The Bride Says No
It’s not terribly unusual for a skirmish to break out at a wedding, but this one—taking place in front of 1,500 guests as they mingled under a huge white tent—was decidedly different. The trouble? Nisha Sharma’s husband-to-be, and his mother, were allegedly demanding $25,000 to go through with the marriage. Pay up, they reportedly told Sharma’s father, or the wedding is off. Even in Delhi, India, where arranged marriages are common, the demand came as a shock. “I thought, ‘Has he come to marry me or for the money?’ ” says Sharma, 21.
She didn’t wait for an answer. Instead, the software engineering student reached for her phone and called the police. The outcome: Her intended, Munish Dalal, 24, has been arrested for demanding a dowry (he denies the charges, which carry a maximum penalty of 10 years in prison), and Sharma has become an instant heroine to women all over India. “This one protest,” says Jyotsna Chatterji, director of the Delhi-based Joint Women’s Program advocacy group, “has given other women the courage to come out and say dowries are evil.”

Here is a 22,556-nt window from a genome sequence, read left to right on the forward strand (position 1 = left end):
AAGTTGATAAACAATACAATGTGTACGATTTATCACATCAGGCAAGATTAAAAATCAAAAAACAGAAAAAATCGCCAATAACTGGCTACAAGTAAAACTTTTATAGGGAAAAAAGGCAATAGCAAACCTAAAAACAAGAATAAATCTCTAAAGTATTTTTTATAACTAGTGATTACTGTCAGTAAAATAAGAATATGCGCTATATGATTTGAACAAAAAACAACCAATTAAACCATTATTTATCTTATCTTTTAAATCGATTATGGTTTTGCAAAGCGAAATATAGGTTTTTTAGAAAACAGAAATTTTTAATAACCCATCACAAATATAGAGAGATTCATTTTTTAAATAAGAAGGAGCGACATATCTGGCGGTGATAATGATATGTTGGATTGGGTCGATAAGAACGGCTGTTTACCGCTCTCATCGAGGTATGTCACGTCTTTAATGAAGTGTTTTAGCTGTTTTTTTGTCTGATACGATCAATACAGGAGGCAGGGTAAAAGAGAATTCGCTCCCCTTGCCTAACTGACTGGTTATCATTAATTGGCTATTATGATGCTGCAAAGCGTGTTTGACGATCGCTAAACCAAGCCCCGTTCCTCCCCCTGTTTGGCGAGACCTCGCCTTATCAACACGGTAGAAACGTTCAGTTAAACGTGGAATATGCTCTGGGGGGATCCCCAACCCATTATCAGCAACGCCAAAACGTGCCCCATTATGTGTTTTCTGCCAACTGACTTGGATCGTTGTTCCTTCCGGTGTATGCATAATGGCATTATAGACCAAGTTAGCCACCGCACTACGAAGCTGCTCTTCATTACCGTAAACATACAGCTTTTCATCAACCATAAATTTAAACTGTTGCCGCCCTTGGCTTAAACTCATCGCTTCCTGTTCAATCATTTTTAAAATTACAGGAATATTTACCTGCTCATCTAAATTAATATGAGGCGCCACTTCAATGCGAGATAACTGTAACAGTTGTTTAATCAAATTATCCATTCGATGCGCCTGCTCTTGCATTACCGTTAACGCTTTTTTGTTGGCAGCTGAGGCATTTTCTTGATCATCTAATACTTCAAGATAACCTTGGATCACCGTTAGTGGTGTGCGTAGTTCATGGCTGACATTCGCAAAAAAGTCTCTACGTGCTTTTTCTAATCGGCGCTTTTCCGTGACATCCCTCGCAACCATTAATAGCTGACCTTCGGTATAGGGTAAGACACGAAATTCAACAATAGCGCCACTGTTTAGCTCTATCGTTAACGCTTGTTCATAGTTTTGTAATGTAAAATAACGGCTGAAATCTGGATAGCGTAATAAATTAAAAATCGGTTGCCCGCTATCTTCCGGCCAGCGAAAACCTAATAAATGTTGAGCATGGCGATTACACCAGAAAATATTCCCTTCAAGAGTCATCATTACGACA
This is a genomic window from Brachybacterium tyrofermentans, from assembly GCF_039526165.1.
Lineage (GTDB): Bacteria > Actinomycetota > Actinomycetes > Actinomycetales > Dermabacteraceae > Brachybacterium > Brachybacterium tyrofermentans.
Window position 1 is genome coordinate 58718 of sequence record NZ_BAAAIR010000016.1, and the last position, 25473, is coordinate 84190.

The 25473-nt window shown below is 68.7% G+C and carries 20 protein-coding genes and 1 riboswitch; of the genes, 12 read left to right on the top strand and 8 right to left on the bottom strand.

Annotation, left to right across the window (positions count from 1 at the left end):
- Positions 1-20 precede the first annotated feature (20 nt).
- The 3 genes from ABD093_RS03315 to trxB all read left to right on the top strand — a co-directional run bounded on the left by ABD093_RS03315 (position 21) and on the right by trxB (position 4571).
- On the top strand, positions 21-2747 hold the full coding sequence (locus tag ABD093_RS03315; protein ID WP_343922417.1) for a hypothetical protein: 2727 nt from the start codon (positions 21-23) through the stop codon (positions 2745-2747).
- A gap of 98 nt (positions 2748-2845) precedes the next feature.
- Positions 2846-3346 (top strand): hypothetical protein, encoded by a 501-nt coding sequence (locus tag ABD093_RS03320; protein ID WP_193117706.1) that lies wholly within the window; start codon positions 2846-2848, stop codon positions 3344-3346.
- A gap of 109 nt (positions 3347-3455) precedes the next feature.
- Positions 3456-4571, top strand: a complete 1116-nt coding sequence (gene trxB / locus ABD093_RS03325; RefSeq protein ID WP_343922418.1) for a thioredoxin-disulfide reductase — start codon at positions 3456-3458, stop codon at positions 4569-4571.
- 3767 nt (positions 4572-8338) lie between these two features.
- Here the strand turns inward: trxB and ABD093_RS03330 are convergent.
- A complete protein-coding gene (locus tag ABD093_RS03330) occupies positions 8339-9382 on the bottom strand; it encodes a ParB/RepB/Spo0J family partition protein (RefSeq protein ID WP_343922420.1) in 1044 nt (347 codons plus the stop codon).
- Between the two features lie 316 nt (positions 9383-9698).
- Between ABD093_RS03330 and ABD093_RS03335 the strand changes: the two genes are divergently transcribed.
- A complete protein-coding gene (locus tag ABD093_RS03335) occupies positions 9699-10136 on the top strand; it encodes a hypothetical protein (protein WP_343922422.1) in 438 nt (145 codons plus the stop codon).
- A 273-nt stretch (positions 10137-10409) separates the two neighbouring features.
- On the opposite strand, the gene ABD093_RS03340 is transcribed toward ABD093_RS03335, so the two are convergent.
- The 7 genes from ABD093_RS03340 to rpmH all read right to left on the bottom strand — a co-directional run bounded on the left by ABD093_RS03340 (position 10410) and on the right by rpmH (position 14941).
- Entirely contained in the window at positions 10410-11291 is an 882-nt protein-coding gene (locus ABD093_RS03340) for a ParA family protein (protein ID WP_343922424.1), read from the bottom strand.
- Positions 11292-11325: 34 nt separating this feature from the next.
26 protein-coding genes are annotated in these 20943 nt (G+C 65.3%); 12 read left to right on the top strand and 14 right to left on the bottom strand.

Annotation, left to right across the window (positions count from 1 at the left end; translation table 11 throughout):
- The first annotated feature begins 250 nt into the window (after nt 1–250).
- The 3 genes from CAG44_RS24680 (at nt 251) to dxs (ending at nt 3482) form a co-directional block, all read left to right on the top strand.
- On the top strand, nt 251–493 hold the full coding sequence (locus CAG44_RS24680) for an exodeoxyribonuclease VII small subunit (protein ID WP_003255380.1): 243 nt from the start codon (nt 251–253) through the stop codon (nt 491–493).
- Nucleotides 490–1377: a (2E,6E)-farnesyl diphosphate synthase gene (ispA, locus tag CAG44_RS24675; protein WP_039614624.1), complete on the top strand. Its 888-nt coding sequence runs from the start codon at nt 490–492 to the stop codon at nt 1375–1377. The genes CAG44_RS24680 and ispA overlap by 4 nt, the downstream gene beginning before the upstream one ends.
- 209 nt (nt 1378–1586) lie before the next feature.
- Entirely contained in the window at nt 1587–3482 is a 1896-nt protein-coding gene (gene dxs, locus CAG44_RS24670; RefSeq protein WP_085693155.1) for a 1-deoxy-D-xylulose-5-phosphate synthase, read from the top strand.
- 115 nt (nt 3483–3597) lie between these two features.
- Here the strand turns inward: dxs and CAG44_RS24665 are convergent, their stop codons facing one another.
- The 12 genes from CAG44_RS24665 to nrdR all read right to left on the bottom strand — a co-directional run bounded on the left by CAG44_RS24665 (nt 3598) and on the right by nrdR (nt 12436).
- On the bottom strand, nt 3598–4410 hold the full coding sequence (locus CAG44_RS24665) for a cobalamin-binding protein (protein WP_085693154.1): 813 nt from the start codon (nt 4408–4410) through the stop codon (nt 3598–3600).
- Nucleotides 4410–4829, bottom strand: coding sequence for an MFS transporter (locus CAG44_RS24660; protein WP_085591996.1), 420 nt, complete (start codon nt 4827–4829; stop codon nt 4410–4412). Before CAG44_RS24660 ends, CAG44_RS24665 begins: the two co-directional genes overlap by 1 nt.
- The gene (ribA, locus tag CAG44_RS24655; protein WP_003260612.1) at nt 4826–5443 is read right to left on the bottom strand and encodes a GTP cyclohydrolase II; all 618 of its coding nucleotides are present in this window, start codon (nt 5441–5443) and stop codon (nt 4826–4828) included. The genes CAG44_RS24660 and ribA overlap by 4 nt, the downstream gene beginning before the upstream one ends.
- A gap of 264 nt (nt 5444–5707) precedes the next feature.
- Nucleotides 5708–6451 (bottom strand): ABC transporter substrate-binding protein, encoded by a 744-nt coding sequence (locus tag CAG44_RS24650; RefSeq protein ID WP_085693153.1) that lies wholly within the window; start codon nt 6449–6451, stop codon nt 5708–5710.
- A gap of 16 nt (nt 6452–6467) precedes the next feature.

Although dowries were officially outlawed in the country in 1961, payments to the groom remain a constant, not to mention costly, part of almost every Indian wedding. Indeed, Sharma’s parents, who had placed a newspaper ad seeking a husband for their daughter (also a common practice), had already promised Dalal’s family more than $20,000 in merchandise, including a luxury car, two air conditioners, a pair of washing machines and a stereo. But the cash demand was an epiphany of sorts for Sharma. Though her fame is bringing her marriage proposals from all over India and beyond, she’s in no hurry to accept them—and a dowry, she says, is out of the question. “My message to all young girls,” she says, “is ‘Don’t give them a penny.’ ”